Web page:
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CHAPTER 4 KINETIC PROPERTIES OF Porphyromonas gingivalis CAMBIALISTIC SUPEROXIDE DISMUTASE Introduction Superoxide dismutase from P. gingivalis is a homodimer composed of 22 kDa subunits, each of which contains a single active site that binds manganese or iron depending on aerobic conditions of the bacterial culture (Amano et al., 1990). The SOD from P. gingivalis may be reconstituted exclusively with manganese or iron, with full activity retained regardless of the metal present, a property known as cambialism (Yamakura et al., 1998). The active site is nearly identical to the active site of E. coli FeSOD, with the metal liganded by three histidine residues, one aspartic acid, and a solvent molecule in a trigonal bipyramidal geometry (Figure 4.1; Sugio et al., 2000). The hydrogen-bond structure in the active site is also similar to E. coli FeSOD in that glutamine originates from position 70 (numbering according to P. gingivalis SOD sequence) rather than position 142. Switching Gln70 to the more manganese-like position of Glu142 increased the Mn-substituted activity relative to the Fe-substituted SOD (Hiraoka et al., 2000). Further, the iron-like mutant Gly155Thr in P. gingivalis SOD increases the Fe-specific activity (Yamakura et al., 2003). Obligate Feand MnSODs have several distinct mechanistic properties. Although both catalyze the dismutation of superoxide through a cyclic redox process as described in Eqs. 1.1 and 1.2, only MnSODs are complicated by rapid appearance of a product-inhibited form (Eqs. 1.3, 1.4; Silverman and Nick, 2002). On the other hand, FeSODs 57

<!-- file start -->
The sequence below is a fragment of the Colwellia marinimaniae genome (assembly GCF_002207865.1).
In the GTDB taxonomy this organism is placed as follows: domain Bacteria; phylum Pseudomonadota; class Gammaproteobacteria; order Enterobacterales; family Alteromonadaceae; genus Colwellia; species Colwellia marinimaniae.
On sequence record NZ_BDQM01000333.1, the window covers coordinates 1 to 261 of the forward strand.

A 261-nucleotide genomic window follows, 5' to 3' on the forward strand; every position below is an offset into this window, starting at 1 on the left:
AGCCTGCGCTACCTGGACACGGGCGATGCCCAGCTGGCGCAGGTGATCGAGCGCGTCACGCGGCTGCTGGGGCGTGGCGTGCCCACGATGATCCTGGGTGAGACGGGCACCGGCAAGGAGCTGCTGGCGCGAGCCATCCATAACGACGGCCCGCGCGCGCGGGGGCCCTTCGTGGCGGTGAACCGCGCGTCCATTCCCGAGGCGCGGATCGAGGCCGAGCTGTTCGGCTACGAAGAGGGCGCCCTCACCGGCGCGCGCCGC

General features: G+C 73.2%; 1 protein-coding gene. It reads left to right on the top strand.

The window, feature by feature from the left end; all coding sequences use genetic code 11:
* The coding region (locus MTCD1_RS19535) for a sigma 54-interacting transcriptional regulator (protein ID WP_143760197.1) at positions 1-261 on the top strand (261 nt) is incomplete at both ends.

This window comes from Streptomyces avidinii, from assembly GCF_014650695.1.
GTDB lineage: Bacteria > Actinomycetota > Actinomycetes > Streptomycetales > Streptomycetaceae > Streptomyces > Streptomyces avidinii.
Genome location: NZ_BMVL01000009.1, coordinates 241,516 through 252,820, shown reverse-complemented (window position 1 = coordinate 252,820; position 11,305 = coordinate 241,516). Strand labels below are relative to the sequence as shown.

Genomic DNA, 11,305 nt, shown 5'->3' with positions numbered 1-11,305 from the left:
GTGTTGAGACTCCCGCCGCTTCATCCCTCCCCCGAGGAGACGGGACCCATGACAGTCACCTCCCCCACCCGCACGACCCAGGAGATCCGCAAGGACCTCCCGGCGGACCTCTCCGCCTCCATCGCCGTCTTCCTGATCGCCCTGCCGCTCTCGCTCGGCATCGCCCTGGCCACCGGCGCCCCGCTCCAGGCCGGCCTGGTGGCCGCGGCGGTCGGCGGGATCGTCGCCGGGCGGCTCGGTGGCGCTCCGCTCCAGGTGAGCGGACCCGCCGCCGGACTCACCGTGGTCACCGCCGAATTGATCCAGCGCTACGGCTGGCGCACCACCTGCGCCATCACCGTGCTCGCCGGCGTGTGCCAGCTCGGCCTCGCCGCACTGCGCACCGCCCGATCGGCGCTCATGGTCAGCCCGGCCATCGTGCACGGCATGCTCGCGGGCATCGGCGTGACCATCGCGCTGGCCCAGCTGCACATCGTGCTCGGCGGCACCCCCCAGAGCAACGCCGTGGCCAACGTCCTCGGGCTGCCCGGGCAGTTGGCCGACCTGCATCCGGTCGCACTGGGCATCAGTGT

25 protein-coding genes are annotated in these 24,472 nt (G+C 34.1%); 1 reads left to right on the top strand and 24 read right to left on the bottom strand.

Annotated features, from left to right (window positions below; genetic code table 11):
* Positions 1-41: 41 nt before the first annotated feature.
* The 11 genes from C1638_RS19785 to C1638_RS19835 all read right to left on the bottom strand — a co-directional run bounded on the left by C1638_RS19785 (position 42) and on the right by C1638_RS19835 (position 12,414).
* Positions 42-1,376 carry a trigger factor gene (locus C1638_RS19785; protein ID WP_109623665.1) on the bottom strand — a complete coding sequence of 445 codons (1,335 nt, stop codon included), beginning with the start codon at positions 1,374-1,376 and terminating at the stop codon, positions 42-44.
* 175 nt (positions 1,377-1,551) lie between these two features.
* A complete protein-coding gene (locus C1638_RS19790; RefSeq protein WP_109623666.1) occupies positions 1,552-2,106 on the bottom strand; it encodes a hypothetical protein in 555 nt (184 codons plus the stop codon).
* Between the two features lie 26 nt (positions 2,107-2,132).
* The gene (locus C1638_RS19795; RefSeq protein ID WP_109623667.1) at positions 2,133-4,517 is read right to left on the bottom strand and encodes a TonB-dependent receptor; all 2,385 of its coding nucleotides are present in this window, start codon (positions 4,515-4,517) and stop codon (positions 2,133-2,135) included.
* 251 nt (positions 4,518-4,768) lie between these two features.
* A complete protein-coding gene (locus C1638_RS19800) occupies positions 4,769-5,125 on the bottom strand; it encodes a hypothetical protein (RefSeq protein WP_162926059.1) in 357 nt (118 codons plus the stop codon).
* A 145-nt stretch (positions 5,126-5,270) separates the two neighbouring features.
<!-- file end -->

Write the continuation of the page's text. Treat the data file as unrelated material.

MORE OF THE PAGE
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58 can be inactivated by addition of H2O2, while MnSODs show no such inactivation (Beyer et al., 1989). Finally, catalysis by FeSOD is activated by exogenous proton donors such as primary amines (Bull and Fee, 1985); activation of MnSOD in a similar manner has not been observed. The SOD from P. gingivalis provides a very similar (though not necessarily the same) protein structure for both the Mnand Fe-substituted enzymes. This enables experimentation to determine if the metal is responsible for the mechanistic properties of activation and product inhibition. This work investigates the catalytic properties of Feand Mn-substituted P. gingivalis SOD. Activation of catalysis via exogenous proton donors was observed for P. gingivalis Feand potentially for MnSOD. The mechanism of activation for P. gingivalis FeSOD and MnSOD was consistent with the uncompetitive activation mechanism of E. coli FeSOD (Greenleaf and Silverman, 2002). The resting state of P. gingivalis MnSOD appeared to be mixed, with the Mn(II) form predominant. Product-inhibition of P. gingivalis MnSOD was less than that of human MnSOD, suggesting a connection between observation of activation and levels of product inhibition. Materials and Methods Enzymes Enzyme samples of P. gingivalis MnSOD and P. gingivalis FeSOD for stopped-flow and pulse radiolysis experiments were graciously provided by Dr. Fumiyuki Yamakura. Metal occupancy of the wild-type P. gingivalis MnSOD was 63.4% manganese and 1.1% iron. Metal occupancy of the wild-type P. gingivalis FeSOD was 59.0% iron and 0.6% manganese. The slight activity of the incorrectly substituted metal was not significant enough to affect data.